Effective OCD treatments include cognitive-behaviour therapy (CBT) and medications but access to treatment is difficult and does not systematically include parents.
In this study, researchers evaluate clinical effects of Group-based Family CBT (GF-CBT), a novel and efficient treatment model that has not yet been formally studied in Pediatric OCD. This case-control study examines efficacy correlates of GF-CBT for Pediatric OCD, in addition to utilization rates and correlates of follow-up booster sessions.
Recruitment is conducted from GF-CBT referred patients; these patients will have already received the Anxiety Disorder Interview Schedule (ADIS), conducted by the OCD clinic psychologist. Once consent has been obtained, participants are also supplied with a link to the REDCap questionnaires/measures and asked to complete these. We collect clinical outcome data related to OCD severity, individual and family functioning at six time points which include baseline, midpoint at the completion of 12 sessions, as well as for each of the booster sessions.
This CBT group, which is co-facilitated by the OCD clinic psychologist and doctoral-level psychology trainees, includes psychoeducation, exposure and response prevention (E/RP) tasks, challenging cognitive distortions, and anxiety-management strategies. To increase the ecological validity of the treatment, there are several opportunities per week to complete E/RPs outside of the hospital-based clinic. Parents participate in concurrent one-hour parent support groups during the treatment period. These groups enables parents to (1) obtain social support from other parents of OCD-affected youth; (2) to learn specific treatment strategies; (3) to decrease family accommodation of OCD behaviours; and (4) to coach their child through E/RPs at home.
GF-CBT booster sessions are conducted with participants who have completed GF-CBT. Sessions focus on review of the content from previous GF-CBT sessions and the development and practice of Exposure and Response Prevention (ERP) exercises.
If GF-CBT is demonstrated to improve OCD-related outcomes, the current study may provide a rationale for the expansion of the use of this treatment method to other clinics. it is anticipated that findings from this study will also help to advance psychiatric research generally and knowledge of OCD in particular. In addition, it is hypothesized that at least some of these individuals will benefit from GF-CBT with respect to improvements in OCD severity, overall functioning, and family functioning.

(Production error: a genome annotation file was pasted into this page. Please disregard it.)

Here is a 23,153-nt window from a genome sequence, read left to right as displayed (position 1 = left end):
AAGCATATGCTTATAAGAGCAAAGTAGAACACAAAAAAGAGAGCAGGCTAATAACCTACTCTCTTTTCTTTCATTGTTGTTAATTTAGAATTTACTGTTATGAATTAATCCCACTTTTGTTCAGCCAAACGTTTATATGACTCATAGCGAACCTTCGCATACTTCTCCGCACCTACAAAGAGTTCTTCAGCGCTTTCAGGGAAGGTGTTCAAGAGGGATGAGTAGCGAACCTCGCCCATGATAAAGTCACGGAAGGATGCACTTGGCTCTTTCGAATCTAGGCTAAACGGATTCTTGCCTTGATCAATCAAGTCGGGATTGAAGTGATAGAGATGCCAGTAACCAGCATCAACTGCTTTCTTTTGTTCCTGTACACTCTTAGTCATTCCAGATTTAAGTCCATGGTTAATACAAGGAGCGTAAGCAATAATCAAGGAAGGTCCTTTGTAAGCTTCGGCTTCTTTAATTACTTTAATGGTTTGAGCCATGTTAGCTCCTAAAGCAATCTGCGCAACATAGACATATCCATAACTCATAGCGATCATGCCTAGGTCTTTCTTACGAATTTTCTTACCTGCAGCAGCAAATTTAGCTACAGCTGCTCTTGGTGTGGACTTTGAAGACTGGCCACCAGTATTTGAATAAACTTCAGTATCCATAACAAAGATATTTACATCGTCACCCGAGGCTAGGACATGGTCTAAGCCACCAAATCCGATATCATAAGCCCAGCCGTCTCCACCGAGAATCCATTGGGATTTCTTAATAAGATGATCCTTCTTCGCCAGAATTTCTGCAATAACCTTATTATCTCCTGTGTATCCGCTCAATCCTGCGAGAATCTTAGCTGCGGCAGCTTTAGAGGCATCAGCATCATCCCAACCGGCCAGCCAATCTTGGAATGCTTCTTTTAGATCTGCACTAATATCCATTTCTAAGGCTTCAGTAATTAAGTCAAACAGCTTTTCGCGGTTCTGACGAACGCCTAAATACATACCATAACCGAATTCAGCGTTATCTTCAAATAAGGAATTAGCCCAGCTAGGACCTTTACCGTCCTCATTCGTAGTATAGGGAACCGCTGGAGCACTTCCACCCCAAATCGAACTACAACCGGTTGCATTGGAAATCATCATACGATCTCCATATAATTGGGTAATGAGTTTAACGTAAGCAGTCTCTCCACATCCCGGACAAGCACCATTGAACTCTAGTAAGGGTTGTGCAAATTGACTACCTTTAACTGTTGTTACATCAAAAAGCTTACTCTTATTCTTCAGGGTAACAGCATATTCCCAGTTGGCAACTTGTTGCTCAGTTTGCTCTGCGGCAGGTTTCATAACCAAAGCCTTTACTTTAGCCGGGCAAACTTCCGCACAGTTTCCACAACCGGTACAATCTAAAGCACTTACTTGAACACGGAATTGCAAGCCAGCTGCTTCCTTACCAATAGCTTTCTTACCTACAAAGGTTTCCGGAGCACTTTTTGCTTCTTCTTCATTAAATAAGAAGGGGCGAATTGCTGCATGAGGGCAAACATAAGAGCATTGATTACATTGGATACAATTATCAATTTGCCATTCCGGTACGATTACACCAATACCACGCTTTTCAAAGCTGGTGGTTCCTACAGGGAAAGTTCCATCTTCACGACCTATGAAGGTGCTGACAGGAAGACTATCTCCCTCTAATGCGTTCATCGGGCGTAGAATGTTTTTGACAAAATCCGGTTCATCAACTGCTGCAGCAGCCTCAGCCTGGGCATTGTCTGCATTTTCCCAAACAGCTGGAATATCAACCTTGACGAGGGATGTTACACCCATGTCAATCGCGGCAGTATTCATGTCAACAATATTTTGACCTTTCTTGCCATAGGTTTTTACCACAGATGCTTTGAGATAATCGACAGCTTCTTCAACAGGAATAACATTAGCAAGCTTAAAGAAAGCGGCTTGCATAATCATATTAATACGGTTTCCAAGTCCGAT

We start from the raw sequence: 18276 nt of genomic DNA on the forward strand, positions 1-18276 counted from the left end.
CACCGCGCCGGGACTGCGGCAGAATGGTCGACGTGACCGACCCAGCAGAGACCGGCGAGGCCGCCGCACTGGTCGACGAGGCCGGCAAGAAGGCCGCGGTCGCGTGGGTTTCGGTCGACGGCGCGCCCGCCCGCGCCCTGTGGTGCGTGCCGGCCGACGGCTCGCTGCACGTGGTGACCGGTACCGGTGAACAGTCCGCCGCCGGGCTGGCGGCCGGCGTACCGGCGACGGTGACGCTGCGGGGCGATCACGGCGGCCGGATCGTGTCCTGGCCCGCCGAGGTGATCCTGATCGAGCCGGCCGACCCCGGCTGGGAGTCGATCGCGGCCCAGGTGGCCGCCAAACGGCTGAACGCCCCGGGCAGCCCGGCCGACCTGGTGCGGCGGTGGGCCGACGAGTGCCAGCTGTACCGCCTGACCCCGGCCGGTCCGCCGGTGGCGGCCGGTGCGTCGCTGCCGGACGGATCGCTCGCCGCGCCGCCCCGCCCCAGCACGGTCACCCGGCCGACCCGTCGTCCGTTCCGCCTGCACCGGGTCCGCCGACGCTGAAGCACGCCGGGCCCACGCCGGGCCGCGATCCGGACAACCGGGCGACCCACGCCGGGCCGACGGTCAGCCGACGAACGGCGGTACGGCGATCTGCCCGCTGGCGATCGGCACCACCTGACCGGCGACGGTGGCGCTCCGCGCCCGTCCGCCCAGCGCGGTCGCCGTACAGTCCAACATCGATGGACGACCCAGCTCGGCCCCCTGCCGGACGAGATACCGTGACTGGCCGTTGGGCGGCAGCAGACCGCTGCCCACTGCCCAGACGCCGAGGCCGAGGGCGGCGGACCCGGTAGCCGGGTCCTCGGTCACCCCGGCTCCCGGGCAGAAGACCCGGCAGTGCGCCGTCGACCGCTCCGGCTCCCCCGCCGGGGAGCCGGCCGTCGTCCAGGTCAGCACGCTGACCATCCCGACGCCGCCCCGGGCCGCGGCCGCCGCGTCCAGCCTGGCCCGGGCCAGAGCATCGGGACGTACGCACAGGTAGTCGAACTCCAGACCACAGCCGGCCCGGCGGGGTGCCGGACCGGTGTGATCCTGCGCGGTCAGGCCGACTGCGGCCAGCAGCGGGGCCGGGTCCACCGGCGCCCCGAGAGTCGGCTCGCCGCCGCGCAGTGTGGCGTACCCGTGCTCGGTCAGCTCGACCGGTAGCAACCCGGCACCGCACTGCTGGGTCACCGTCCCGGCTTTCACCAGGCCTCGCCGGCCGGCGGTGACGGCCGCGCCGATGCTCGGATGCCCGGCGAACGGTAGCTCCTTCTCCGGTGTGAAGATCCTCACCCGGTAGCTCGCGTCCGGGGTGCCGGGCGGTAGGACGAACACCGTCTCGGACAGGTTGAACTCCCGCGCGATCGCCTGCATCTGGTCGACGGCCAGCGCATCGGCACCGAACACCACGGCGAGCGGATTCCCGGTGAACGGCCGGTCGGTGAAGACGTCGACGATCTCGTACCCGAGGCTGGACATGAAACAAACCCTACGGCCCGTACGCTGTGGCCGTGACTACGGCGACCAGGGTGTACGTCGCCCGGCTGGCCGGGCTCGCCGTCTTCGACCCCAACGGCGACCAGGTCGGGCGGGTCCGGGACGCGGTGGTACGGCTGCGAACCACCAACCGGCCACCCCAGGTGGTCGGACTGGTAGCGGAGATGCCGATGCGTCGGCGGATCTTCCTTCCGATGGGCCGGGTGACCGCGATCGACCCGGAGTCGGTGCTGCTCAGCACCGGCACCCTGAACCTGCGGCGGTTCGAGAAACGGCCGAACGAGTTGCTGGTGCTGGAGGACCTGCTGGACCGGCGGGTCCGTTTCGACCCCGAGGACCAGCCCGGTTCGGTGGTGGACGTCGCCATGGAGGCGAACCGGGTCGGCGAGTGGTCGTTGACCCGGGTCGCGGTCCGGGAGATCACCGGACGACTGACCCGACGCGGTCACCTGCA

The high heritability of OCD – up to 65% of identical twins share the disease, and 10-25% of children and adolescents with OCD have at least one parent with OCD – points to an important role for genetics in controlling the development and expression of OCD. However, two genome-wide association studies (GWAS) and more defined linkage studies have so far failed to identify replicable genetic loci that confer risk for the development of OCD. This suggests that although OCD exhibits strong evidence of heritability, its inheritance may be mediated, at least in part, by mechanisms extraneous to the actual coding sequence of DNA.
This study will examine whether differences in DNAm exist between OCD –affected and control youth. It will also attempt to discern whether dynamic changes in DNAm occur alongside response to CBT treatment in OCD-affected youth.
Clinical measures and sociodemographic data pertaining to the Study Clinical Outcomes following Group-based Family Cognitive-Behaviour Therapy in Pediatric Obsessive-Compulsive Disorder (OCD) is obtained from OCD-affected participants who have consented to data-sharing within Canada. All samples (OCD-affected youth and healthy controls) will be collected by BC Children's Biobank staff using buccal swabs. All patient genetic material and data needed to complete this study will be in the Biobank repository.
OCD-affected participants have participated in 12 sessions of group CBT therapy. This CBT group, which is co-facilitated by the OCD clinic psychologist and doctoral-level psychology trainees, includes psychoeducation, exposure and response prevention (E/RP) tasks, challenging cognitive distortions, and anxiety-management strategies. Parents participate in concurrent one-hour parent support groups during the treatment period.
it is anticipated that findings from this study will help to advance psychiatric research generally and knowledge of OCD, its epigenetic underpinnings and its response to CBT in particular.